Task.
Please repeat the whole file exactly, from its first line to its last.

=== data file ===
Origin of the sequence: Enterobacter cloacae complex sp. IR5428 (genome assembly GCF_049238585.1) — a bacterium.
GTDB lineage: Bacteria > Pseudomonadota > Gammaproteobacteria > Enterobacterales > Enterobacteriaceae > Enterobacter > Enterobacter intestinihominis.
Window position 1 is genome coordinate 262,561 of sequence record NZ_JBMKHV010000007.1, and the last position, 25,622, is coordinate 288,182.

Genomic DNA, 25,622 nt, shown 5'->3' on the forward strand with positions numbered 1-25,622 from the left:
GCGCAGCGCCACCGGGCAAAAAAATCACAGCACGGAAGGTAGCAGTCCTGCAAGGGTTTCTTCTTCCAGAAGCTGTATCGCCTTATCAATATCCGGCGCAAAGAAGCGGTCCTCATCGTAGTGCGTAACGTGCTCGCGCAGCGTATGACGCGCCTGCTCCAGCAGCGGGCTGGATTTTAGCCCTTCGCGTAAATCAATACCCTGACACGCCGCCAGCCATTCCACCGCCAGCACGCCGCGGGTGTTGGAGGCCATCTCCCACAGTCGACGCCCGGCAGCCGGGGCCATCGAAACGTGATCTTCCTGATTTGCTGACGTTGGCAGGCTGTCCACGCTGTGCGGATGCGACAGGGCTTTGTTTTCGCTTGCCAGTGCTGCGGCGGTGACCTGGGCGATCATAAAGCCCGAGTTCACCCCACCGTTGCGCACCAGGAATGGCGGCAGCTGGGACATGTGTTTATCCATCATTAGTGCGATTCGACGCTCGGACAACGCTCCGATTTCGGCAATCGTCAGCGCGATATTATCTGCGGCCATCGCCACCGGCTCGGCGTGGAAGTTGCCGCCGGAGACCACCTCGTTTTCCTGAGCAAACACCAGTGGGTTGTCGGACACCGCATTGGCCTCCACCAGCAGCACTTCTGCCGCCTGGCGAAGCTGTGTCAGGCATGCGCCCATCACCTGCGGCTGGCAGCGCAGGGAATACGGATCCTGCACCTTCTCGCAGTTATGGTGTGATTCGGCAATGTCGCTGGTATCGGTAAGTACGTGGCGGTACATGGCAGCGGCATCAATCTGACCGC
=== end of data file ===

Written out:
Origin of the sequence: Enterobacter cloacae complex sp. IR5428 (genome assembly GCF_049238585.1) — a bacterium.
GTDB lineage: Bacteria > Pseudomonadota > Gammaproteobacteria > Enterobacterales > Enterobacteriaceae > Enterobacter > Enterobacter intestinihominis.
Window position 1 is genome coordinate 262,561 of sequence record NZ_JBMKHV010000007.1, and the last position, 25,622, is coordinate 288,182.

Genomic DNA, 25,622 nt, shown 5'->3' on the forward strand with positions numbered 1-25,622 from the left:
GCGCAGCGCCACCGGGCAAAAAAATCACAGCACGGAAGGTAGCAGTCCTGCAAGGGTTTCTTCTTCCAGAAGCTGTATCGCCTTATCAATATCCGGCGCAAAGAAGCGGTCCTCATCGTAGTGCGTAACGTGCTCGCGCAGCGTATGACGCGCCTGCTCCAGCAGCGGGCTGGATTTTAGCCCTTCGCGTAAATCAATACCCTGACACGCCGCCAGCCATTCCACCGCCAGCACGCCGCGGGTGTTGGAGGCCATCTCCCACAGTCGACGCCCGGCAGCCGGGGCCATCGAAACGTGATCTTCCTGATTTGCTGACGTTGGCAGGCTGTCCACGCTGTGCGGATGCGACAGGGCTTTGTTTTCGCTTGCCAGTGCTGCGGCGGTGACCTGGGCGATCATAAAGCCCGAGTTCACCCCACCGTTGCGCACCAGGAATGGCGGCAGCTGGGACATGTGTTTATCCATCATTAGTGCGATTCGACGCTCGGACAACGCTCCGATTTCGGCAATCGTCAGCGCGATATTATCTGCGGCCATCGCCACCGGCTCGGCGTGGAAGTTGCCGCCGGAGACCACCTCGTTTTCCTGAGCAAACACCAGTGGGTTGTCGGACACCGCATTGGCCTCCACCAGCAGCACTTCTGCCGCCTGGCGAAGCTGTGTCAGGCATGCGCCCATCACCTGCGGCTGGCAGCGCAGGGAATACGGATCCTGCACCTTCTCGCAGTTATGGTGTGATTCGGCAATGTCGCTGGTATCGGTAAGTACGTGGCGGTACATGGCAGCGGCATCAATCTGACCGC